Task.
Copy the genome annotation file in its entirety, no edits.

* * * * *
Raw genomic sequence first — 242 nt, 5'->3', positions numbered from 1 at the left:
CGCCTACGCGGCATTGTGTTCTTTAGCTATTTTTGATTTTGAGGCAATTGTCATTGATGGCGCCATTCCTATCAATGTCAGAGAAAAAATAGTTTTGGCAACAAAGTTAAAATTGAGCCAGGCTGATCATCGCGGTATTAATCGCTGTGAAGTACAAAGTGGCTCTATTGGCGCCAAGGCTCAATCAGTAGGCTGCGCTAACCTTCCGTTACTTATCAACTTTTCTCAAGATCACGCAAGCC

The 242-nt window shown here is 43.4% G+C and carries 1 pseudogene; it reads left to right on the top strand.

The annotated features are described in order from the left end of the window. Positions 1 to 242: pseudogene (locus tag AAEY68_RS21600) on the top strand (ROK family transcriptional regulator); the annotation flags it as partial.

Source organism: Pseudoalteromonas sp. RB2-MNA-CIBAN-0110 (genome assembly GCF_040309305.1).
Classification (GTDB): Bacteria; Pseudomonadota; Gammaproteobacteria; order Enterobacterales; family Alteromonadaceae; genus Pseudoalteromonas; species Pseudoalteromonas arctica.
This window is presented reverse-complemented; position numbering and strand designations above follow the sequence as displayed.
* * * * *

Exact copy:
Raw genomic sequence first — 242 nt, 5'->3', positions numbered from 1 at the left:
CGCCTACGCGGCATTGTGTTCTTTAGCTATTTTTGATTTTGAGGCAATTGTCATTGATGGCGCCATTCCTATCAATGTCAGAGAAAAAATAGTTTTGGCAACAAAGTTAAAATTGAGCCAGGCTGATCATCGCGGTATTAATCGCTGTGAAGTACAAAGTGGCTCTATTGGCGCCAAGGCTCAATCAGTAGGCTGCGCTAACCTTCCGTTACTTATCAACTTTTCTCAAGATCACGCAAGCC

The 242-nt window shown here is 43.4% G+C and carries 1 pseudogene; it reads left to right on the top strand.

The annotated features are described in order from the left end of the window. Positions 1 to 242: pseudogene (locus tag AAEY68_RS21600) on the top strand (ROK family transcriptional regulator); the annotation flags it as partial.

Source organism: Pseudoalteromonas sp. RB2-MNA-CIBAN-0110 (genome assembly GCF_040309305.1).
Classification (GTDB): Bacteria; Pseudomonadota; Gammaproteobacteria; order Enterobacterales; family Alteromonadaceae; genus Pseudoalteromonas; species Pseudoalteromonas arctica.
This window is presented reverse-complemented; position numbering and strand designations above follow the sequence as displayed.